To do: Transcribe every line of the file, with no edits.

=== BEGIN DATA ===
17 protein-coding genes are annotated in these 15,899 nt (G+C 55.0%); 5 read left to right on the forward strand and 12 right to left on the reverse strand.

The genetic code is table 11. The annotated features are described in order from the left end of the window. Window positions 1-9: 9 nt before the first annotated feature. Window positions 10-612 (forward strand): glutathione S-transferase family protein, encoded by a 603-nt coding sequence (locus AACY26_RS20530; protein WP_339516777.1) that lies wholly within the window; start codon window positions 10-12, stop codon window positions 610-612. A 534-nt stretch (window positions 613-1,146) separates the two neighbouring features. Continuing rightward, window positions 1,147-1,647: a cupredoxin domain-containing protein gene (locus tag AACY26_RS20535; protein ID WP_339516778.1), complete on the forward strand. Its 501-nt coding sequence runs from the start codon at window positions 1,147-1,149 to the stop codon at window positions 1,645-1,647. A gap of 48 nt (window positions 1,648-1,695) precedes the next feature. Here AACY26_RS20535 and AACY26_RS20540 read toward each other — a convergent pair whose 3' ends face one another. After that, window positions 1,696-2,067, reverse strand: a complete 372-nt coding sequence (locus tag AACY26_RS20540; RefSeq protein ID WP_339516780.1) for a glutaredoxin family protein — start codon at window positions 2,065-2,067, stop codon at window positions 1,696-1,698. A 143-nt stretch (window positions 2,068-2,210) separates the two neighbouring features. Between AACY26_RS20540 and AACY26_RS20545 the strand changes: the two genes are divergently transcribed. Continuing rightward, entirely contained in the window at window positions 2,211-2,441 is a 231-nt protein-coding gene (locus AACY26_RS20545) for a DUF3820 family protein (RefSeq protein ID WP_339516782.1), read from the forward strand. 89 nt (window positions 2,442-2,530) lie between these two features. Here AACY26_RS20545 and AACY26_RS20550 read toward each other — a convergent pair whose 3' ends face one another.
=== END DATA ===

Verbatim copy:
17 protein-coding genes are annotated in these 15,899 nt (G+C 55.0%); 5 read left to right on the forward strand and 12 right to left on the reverse strand.

The genetic code is table 11. The annotated features are described in order from the left end of the window. Window positions 1-9: 9 nt before the first annotated feature. Window positions 10-612 (forward strand): glutathione S-transferase family protein, encoded by a 603-nt coding sequence (locus AACY26_RS20530; protein WP_339516777.1) that lies wholly within the window; start codon window positions 10-12, stop codon window positions 610-612. A 534-nt stretch (window positions 613-1,146) separates the two neighbouring features. Continuing rightward, window positions 1,147-1,647: a cupredoxin domain-containing protein gene (locus tag AACY26_RS20535; protein ID WP_339516778.1), complete on the forward strand. Its 501-nt coding sequence runs from the start codon at window positions 1,147-1,149 to the stop codon at window positions 1,645-1,647. A gap of 48 nt (window positions 1,648-1,695) precedes the next feature. Here AACY26_RS20535 and AACY26_RS20540 read toward each other — a convergent pair whose 3' ends face one another. After that, window positions 1,696-2,067, reverse strand: a complete 372-nt coding sequence (locus tag AACY26_RS20540; RefSeq protein ID WP_339516780.1) for a glutaredoxin family protein — start codon at window positions 2,065-2,067, stop codon at window positions 1,696-1,698. A 143-nt stretch (window positions 2,068-2,210) separates the two neighbouring features. Between AACY26_RS20540 and AACY26_RS20545 the strand changes: the two genes are divergently transcribed. Continuing rightward, entirely contained in the window at window positions 2,211-2,441 is a 231-nt protein-coding gene (locus AACY26_RS20545) for a DUF3820 family protein (RefSeq protein ID WP_339516782.1), read from the forward strand. 89 nt (window positions 2,442-2,530) lie between these two features. Here AACY26_RS20545 and AACY26_RS20550 read toward each other — a convergent pair whose 3' ends face one another.